Dan Jurgens and Patrick Zircher bring both the action and the super back to "Action Comics" #958, a fun, attractive and fast-paced Superman vs. Doomsday battle combined with a few mysteries.
Joshua Williamson, Carmine Di Giandomenico and Ivan Plascencia step away from the developments in "Rebirth" to focus on Barry Allen and the "other" Wally West in "The Flash" #1.
Though there are some familiar elements in "Detective Comics" #935, they're deftly crafted by James Tynion IV, Eddy Barrows, Eber Ferreira and Adriano Lucas.
There's not much substance to Cullen Bunn and Andrea Broccardo's "Civil War II: X-Men #1," and the pleasant artwork can't overcome an uneven script.
The title of "Weird Detective" #1 aptly describes Fred Van Lente and Guiu Vilanova's protagonist in every way possible, and it's that seeming quirkiness that carries this surprise-filled issue.
Tom King and David Finch's "Batman" #1 opts for a more traditional approach to the character, but one that is packed with action and no less enjoyable than its predecessors.
Spider-Man decides to keep the new Inhuman Ulysses close by, but his reasons for doing so seem more opportunistic than altruistic in Christos Gage and Travel Foreman's "Civil War II: Amazing Spider-Man" #1.
Howard Chaykin brings many of his usual touches to "Midnight of the Soul" #1, including an alcohol-addicted, traumatized protagonist who discovers a dark secret.
Expanding on the events from "DC Universe: Rebirth" #1, Joshua Williamson and Carmine Di Giandomenico make "The Flash: Rebirth" #1 a well-characterized, likeable and welcoming issue for new and returning readers alike.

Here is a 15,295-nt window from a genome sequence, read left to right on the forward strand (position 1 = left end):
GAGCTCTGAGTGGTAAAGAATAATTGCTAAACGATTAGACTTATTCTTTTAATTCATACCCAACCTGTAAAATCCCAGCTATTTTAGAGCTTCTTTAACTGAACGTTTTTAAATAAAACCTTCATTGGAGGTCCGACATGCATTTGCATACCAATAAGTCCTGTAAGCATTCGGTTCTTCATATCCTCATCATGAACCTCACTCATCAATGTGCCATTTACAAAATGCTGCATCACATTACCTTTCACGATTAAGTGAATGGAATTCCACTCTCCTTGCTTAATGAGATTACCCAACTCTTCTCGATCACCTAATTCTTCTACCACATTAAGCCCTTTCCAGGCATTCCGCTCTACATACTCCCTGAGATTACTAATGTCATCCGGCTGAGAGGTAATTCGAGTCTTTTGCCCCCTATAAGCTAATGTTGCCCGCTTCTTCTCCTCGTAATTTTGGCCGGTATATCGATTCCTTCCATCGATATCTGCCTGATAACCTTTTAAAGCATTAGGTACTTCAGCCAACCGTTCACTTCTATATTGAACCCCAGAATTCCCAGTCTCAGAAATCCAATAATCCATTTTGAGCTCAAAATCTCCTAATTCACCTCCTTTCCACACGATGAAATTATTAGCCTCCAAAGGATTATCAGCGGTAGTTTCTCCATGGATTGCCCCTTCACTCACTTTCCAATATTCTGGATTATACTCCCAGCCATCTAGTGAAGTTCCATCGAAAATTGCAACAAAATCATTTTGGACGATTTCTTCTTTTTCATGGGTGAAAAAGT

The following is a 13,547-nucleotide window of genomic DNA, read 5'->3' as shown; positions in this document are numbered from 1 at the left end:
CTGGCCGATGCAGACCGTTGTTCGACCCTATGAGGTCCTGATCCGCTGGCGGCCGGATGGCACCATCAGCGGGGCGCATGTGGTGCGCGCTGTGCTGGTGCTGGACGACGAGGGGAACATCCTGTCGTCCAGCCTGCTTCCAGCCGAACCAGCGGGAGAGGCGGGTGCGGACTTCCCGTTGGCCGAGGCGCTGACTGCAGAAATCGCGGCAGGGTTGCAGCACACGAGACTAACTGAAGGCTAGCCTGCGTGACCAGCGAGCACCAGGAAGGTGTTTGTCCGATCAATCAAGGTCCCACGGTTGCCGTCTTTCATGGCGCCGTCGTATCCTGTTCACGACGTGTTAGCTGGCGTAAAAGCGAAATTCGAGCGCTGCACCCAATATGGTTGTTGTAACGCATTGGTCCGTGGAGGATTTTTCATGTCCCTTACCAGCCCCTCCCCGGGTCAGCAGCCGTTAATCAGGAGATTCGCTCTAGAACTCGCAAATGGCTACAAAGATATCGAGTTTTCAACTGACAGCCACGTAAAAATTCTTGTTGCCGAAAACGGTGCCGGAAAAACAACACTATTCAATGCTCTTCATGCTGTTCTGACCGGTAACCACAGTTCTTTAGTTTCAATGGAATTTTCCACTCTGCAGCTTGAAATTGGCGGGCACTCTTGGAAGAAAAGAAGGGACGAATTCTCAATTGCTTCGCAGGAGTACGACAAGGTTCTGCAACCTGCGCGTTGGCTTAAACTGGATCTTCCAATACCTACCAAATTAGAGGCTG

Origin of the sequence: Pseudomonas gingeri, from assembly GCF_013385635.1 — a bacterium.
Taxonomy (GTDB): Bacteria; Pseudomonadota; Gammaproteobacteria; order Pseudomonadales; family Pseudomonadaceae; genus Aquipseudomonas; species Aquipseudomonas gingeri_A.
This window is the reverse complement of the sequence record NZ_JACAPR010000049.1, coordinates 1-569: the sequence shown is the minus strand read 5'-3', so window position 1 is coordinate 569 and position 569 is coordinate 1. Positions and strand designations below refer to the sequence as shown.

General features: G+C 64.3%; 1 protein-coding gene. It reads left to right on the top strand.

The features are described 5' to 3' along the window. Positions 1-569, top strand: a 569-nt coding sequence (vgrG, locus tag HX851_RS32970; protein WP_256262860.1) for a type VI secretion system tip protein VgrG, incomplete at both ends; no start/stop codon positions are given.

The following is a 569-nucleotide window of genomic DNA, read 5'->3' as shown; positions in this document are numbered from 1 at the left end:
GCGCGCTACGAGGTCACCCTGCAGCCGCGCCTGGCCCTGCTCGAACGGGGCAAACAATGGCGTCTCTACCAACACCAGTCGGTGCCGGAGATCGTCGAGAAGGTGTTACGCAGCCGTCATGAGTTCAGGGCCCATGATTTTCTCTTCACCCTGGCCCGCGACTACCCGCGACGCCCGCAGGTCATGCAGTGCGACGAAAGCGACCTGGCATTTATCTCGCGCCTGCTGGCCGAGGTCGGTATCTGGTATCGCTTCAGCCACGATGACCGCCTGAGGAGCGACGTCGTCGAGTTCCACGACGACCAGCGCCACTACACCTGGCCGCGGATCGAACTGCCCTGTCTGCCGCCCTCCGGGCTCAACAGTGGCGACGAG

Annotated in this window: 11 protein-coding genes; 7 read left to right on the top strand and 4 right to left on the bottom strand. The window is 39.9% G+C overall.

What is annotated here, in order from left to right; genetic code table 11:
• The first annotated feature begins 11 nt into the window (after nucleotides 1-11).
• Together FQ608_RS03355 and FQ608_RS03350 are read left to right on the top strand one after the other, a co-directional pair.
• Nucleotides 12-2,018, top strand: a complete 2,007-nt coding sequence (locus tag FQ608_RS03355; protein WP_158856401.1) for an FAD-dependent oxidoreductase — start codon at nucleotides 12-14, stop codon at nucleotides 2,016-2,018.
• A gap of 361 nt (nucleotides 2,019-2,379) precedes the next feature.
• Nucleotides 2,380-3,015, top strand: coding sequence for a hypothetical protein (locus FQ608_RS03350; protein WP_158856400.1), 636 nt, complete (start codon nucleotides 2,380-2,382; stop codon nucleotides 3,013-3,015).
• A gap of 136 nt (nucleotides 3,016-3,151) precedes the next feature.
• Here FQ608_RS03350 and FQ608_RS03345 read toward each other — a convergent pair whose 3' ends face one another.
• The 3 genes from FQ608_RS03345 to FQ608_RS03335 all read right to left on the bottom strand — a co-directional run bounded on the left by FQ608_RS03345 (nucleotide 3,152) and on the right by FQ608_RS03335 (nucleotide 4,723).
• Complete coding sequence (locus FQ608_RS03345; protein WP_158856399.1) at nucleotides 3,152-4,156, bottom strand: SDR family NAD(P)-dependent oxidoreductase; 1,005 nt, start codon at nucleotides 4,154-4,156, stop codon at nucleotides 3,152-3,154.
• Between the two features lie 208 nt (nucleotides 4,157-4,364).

In David F. Walker and Ramon Villalobos' "Nighthawk" #1, a displaced version of Kyle Richmond finds himself a new home, and it's a very realistic one that could use a gritty hero's touch.
Reggie Mantle gets the spotlight in Roberto Aguirre-Sacasa and Francesco Francavilla's brilliant "Afterlife With Archie" #9, which establishes a surprising connection between his devious ways and the ongoing apocalypse.
The old Cap is back and youthful as ever in "Captain America: Steve Rogers" #1, but his re-introduction is plagued by poor synergy between Nick Spencer and Jesus Saiz.
In "Brutal Nature" #1, Ariel Olivetti and Luciano Saracino's tale of a 15th-Century Inquisition invasion of a pristine land suffers from clichés and little excitement.
While nicely illustrated, Gene Ha's "Mae" #1 is diminished by weak, uneven story construction that deflates its own premise even before there's a chance to explore it.
Robert Venditti and Pere Perez dominate with a beautifully rich story in "X-O Manowar Annual 2016" #1, a diverse and accessible comic that welcomes new readers, embraces old ones and evokes the feel of classic summertime annuals.
Clark Kent takes his last steps towards assuming his iconic role in Max Landis and Jock's "Superman: American Alien" #7, a beautiful yet gritty finale that puts the last piece of Clark's origin in place.
Robert Venditti and Clayton Henry craft an attractive and efficient one-shot with "4001 A.D.: X-O Manowar" #1, a far-reaching story that needs little characterization and makes no apologies for it.
In "Satellite Falling" #1, Steve Horton and Stephen Thompson demonstrate brilliant collaboration, dynamic storytelling and richly detailed art for an impressive introduction.